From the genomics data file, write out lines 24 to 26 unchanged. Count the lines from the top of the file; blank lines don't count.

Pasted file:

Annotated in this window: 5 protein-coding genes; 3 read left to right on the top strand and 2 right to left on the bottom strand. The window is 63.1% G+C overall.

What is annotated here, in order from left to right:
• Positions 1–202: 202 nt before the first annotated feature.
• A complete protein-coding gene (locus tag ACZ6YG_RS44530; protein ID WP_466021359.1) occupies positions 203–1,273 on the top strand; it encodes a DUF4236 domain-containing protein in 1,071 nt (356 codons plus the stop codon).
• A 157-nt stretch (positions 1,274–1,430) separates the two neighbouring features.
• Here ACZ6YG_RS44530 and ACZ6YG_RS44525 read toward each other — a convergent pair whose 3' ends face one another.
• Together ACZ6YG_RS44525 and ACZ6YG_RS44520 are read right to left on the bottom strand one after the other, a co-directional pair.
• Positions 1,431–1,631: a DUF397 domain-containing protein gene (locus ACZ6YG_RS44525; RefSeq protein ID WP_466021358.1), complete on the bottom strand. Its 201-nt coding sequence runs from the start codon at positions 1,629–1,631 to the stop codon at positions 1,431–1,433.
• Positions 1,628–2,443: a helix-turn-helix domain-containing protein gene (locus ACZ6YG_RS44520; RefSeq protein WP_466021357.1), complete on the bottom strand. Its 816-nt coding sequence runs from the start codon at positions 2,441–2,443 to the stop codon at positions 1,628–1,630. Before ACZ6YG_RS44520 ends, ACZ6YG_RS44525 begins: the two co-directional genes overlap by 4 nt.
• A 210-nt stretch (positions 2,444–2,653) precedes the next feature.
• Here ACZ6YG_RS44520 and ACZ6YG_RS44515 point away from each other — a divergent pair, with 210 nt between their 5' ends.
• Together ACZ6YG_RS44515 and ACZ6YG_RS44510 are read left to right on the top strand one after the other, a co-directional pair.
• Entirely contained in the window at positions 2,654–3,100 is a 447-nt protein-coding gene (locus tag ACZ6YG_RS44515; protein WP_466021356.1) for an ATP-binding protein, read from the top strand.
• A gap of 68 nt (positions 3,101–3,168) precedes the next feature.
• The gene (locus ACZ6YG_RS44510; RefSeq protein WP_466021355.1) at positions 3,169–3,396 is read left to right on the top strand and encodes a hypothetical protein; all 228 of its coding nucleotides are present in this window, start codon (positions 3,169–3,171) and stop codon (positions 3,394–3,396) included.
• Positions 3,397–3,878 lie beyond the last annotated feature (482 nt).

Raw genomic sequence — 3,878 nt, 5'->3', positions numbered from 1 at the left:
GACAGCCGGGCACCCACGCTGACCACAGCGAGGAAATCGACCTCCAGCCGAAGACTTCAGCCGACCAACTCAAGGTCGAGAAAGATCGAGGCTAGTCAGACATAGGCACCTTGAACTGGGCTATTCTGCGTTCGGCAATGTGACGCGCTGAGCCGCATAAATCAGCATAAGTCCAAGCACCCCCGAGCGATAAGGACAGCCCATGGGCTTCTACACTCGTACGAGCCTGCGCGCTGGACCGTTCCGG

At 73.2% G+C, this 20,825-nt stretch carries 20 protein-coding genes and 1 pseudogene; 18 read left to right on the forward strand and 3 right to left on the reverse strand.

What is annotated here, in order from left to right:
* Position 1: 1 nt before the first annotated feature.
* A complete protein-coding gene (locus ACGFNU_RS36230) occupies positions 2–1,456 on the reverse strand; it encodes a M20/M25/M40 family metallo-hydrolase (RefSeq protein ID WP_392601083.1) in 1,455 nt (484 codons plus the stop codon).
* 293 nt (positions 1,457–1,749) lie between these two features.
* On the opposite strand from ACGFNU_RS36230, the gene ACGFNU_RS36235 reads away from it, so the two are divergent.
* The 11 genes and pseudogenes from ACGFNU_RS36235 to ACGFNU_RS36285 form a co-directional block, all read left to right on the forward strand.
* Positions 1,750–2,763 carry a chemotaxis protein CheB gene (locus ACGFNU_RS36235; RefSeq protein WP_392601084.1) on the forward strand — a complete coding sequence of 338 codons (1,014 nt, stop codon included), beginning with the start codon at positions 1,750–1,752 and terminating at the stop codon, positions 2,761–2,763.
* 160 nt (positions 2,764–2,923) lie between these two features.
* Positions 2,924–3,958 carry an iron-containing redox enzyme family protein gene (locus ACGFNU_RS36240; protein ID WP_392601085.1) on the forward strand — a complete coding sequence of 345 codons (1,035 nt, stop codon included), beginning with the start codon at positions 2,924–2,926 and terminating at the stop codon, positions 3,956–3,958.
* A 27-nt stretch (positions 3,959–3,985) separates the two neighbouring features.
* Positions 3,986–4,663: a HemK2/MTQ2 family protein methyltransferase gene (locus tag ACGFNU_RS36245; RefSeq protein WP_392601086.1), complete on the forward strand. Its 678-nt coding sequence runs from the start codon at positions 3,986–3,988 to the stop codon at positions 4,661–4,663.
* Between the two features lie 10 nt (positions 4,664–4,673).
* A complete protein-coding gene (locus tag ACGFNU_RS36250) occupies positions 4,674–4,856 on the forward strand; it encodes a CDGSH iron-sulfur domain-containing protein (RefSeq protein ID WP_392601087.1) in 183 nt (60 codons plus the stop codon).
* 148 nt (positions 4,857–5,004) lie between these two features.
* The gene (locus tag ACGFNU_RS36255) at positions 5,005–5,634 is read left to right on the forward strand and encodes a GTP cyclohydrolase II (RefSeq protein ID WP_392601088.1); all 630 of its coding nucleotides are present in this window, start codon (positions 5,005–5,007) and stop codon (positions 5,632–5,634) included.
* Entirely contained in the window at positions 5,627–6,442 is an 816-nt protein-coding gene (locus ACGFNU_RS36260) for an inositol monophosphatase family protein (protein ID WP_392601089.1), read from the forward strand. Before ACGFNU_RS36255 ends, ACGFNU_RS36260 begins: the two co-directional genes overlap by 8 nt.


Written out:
* On the opposite strand from ACGFNU_RS36230, the gene ACGFNU_RS36235 reads away from it, so the two are divergent.
* The 11 genes and pseudogenes from ACGFNU_RS36235 to ACGFNU_RS36285 form a co-directional block, all read left to right on the forward strand.
* Positions 1,750–2,763 carry a chemotaxis protein CheB gene (locus ACGFNU_RS36235; RefSeq protein WP_392601084.1) on the forward strand — a complete coding sequence of 338 codons (1,014 nt, stop codon included), beginning with the start codon at positions 1,750–1,752 and terminating at the stop codon, positions 2,761–2,763.